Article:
“We cannot have peace among men whose hearts delight in killing any living creature. By every act that glorifies or even tolerates such moronic delight in killing we set back the progress of humanity”
The small and graceful Dorcas gazelle continuously falls prey to what is left of the indigenous four-legged occupants of North Africa and the Middle East. Natural hunters such as lion, caracal, Arabian wolves, cheetah and leopard. But, the efforts of all these predators combined are no match for humans and the havoc they have wreaked upon the species. Little surprise to most, of course, since this seems to be the prevailing cause of decline in ninety-eight per cent of all wildlife today.
Although the Dorcas gazelle has long been, and still is, subjected to traditional hunting for meat, hides and horns, the killers have now upped the ante.
Current, uncontrolled pursuance of the species in high-performance, four-wheel-drive vehicles, carrying trigger-happy assassins armed with powerful modern weaponry, is something which patently needs to be addressed by the hosting countries. Who, shamefully in some cases, issue permits for this barbaric enterprise.
In most parts of its range, however, hunting the gazelle is deemed illegal, but it continues regardless and a blind eye is often turned by the authorities. And, just as often, groups of militia are among the bands of slayers.
For those who see killing as an enjoyable past-time, the opportunity is but a phone call and a credit card away. There are plenty of blood-thirsty safaris, for the right price, where you will find everything laid on for you, right down to the freely available permits which can be bought at the airport upon landing.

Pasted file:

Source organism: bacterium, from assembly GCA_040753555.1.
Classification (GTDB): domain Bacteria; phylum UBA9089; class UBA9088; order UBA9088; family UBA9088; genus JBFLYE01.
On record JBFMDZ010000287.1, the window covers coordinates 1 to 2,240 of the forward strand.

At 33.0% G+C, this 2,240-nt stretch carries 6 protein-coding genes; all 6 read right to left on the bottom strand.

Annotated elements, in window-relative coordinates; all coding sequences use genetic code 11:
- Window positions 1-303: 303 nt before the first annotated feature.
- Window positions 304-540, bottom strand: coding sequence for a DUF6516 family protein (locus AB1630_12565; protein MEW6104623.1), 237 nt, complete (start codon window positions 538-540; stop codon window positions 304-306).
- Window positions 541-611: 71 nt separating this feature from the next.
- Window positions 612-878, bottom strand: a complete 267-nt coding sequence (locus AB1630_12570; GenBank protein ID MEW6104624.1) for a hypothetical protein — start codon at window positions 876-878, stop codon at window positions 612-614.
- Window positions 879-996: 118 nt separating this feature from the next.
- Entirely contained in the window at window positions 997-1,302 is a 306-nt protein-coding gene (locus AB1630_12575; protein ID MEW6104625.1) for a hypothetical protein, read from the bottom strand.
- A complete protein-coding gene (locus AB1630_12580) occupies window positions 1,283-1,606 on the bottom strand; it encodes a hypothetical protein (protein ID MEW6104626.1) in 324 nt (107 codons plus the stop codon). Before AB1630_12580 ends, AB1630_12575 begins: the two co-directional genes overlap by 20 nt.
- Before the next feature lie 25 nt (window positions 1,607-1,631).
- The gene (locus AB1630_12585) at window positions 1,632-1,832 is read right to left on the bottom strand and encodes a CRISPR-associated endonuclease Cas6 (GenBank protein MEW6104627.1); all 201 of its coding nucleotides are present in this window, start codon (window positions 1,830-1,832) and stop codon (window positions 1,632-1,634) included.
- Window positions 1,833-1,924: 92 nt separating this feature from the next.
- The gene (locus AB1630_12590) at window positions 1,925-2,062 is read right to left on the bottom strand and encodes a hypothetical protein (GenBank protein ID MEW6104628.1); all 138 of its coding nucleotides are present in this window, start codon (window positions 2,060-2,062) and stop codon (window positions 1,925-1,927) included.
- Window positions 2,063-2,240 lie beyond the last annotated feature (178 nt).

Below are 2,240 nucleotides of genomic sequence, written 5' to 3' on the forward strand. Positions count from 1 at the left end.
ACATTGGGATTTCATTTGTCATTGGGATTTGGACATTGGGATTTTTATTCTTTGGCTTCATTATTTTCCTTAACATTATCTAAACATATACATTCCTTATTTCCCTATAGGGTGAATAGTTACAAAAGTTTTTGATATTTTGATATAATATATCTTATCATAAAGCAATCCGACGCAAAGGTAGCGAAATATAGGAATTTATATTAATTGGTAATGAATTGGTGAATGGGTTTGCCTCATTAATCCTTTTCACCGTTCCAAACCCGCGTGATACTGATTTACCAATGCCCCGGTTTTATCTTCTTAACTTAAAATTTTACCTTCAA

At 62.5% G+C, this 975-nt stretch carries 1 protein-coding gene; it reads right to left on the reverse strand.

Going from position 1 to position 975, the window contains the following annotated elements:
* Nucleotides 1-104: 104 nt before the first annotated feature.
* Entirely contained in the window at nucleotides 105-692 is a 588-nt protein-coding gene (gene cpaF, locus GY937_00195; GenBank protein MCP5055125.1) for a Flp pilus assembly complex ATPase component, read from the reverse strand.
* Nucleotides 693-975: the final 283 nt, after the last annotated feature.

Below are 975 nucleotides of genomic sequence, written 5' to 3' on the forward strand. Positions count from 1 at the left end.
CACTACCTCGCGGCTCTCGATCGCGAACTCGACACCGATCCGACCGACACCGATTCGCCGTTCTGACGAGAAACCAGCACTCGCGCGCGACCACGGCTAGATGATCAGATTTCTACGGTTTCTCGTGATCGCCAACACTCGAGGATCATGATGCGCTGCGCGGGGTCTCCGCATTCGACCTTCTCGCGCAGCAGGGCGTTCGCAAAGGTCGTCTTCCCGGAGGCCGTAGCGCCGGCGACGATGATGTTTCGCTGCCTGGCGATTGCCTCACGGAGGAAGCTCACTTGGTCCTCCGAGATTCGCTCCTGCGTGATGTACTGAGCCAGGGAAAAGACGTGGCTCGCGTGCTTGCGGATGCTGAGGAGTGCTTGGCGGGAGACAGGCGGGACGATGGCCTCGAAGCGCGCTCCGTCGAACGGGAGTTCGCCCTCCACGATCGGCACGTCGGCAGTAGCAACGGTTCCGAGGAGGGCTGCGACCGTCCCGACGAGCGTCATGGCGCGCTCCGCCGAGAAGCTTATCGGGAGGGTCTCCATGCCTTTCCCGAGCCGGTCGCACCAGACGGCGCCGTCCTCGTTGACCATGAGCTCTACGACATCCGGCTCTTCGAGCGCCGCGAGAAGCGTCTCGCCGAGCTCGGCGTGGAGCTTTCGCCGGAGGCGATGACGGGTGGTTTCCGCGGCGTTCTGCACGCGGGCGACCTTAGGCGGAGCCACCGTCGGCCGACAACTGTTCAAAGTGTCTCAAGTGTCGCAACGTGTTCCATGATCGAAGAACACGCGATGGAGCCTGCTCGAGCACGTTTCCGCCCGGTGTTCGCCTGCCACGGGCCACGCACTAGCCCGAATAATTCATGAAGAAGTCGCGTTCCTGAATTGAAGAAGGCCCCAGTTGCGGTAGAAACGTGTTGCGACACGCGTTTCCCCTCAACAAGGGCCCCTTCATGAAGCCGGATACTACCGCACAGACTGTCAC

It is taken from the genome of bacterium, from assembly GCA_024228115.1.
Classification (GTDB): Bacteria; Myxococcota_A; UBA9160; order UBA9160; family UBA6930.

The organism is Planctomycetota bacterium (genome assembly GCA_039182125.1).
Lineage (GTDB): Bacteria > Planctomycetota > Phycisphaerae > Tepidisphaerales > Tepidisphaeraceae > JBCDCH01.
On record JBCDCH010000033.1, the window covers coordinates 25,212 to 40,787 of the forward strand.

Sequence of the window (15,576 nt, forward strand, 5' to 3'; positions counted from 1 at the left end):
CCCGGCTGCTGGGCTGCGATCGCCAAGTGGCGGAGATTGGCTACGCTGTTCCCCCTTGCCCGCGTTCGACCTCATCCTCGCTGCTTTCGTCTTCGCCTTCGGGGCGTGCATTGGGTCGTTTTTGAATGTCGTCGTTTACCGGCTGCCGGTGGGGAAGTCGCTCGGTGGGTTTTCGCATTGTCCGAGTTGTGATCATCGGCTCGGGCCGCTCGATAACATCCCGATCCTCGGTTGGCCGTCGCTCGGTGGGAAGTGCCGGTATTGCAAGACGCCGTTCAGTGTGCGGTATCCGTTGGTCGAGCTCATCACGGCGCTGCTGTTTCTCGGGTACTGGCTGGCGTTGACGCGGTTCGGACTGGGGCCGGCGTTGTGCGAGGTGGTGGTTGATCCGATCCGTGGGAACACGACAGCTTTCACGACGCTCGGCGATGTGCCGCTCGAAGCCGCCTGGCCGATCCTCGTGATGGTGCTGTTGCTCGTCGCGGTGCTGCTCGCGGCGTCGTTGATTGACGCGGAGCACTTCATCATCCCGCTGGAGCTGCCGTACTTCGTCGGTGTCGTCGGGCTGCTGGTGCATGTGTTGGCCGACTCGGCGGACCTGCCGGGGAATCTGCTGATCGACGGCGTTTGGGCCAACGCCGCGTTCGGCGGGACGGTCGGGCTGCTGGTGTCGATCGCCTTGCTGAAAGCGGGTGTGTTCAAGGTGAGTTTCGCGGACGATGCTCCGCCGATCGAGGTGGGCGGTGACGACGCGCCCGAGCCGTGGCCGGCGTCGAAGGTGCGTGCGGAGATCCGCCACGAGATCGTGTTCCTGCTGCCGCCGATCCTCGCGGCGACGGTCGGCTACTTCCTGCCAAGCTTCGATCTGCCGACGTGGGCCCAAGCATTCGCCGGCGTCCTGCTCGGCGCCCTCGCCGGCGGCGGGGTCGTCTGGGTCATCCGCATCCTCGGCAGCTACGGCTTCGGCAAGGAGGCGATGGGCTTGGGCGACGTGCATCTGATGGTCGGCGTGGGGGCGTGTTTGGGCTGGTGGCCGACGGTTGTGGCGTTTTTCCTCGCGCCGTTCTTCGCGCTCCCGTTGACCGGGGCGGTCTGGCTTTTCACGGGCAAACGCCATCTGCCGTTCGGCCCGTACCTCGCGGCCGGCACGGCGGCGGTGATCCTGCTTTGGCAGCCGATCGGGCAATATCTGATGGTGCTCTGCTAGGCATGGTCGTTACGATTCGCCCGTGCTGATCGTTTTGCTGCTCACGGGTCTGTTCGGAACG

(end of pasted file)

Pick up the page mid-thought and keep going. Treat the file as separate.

Horrendous mental images leap to mind of ruthless, like-minded men and women standing up in the back of open-topped, fast-moving, specially adapted motor vehicles. Their weapons (often automatic) loaded and ready to discharge as they rapidly gain on the animals, preparing to pick them off at will. The faces of the executioners aglow with anticipation – rather like those of innocent children waking up on Christmas morning. But the outcome here is far more sinister.
Dorcas gazelle can travel up to sixty mph when threatened, and like all other gazelle, speed is this gentle ungulate’s only asset when defending itself. But in this case, the advantage of being fleet of foot is lost to the superior vehicles and their cold-blooded hunting parties. Within a short time whole herds are found, overtaken and massacred – the unfortunate victims of large scale slaughter for the entertainment of the few, in their eternal quest for amusement.
Atop of that, the gazelle’s habitat is rapidly shrinking in the face of human invasion. In recent times, the development of wells and boreholes has seen an influx of humanity pouring into the desert, along with their livestock.
That the clean water supplies have saved lives, there is no doubt. Both human and non-human animals have benefited greatly. But now, converted to farmland; cattle, goats and sheep graze the arid landscape where abundant Dorcas gazelle once roamed freely, slowly squeezing it out of its habitat.
These activities have all influenced the decline of the Dorcas gazelle and have led to these delightful, placid creatures becoming extinct in several parts of Africa. Now is perhaps the time to ensure no further vulnerable populations are lost to human greed, callousness and oversight. The irony being, they are now marginally safer from their natural predators as most of them, too, have been aggressively hunted down and killed for meat, hides, body parts and recreation.
These diminutive, perfectly assembled creatures are little more than two feet in height and weigh, at most, forty-five pounds. They sport ringed horns which curl backwards and inwards, and grow up to fifteen inches in length. The female horns tend to be thinner, paler and not quite as curved.
Their coats are a palish sandy colour on top with a deeper colouring of two differing brown strips along the edge of the underside where the coat becomes white. Heads are darker than bodies with well-defined facial markings. They have short, almost black tails used constantly for flicking away insects in the intense heat of the desert.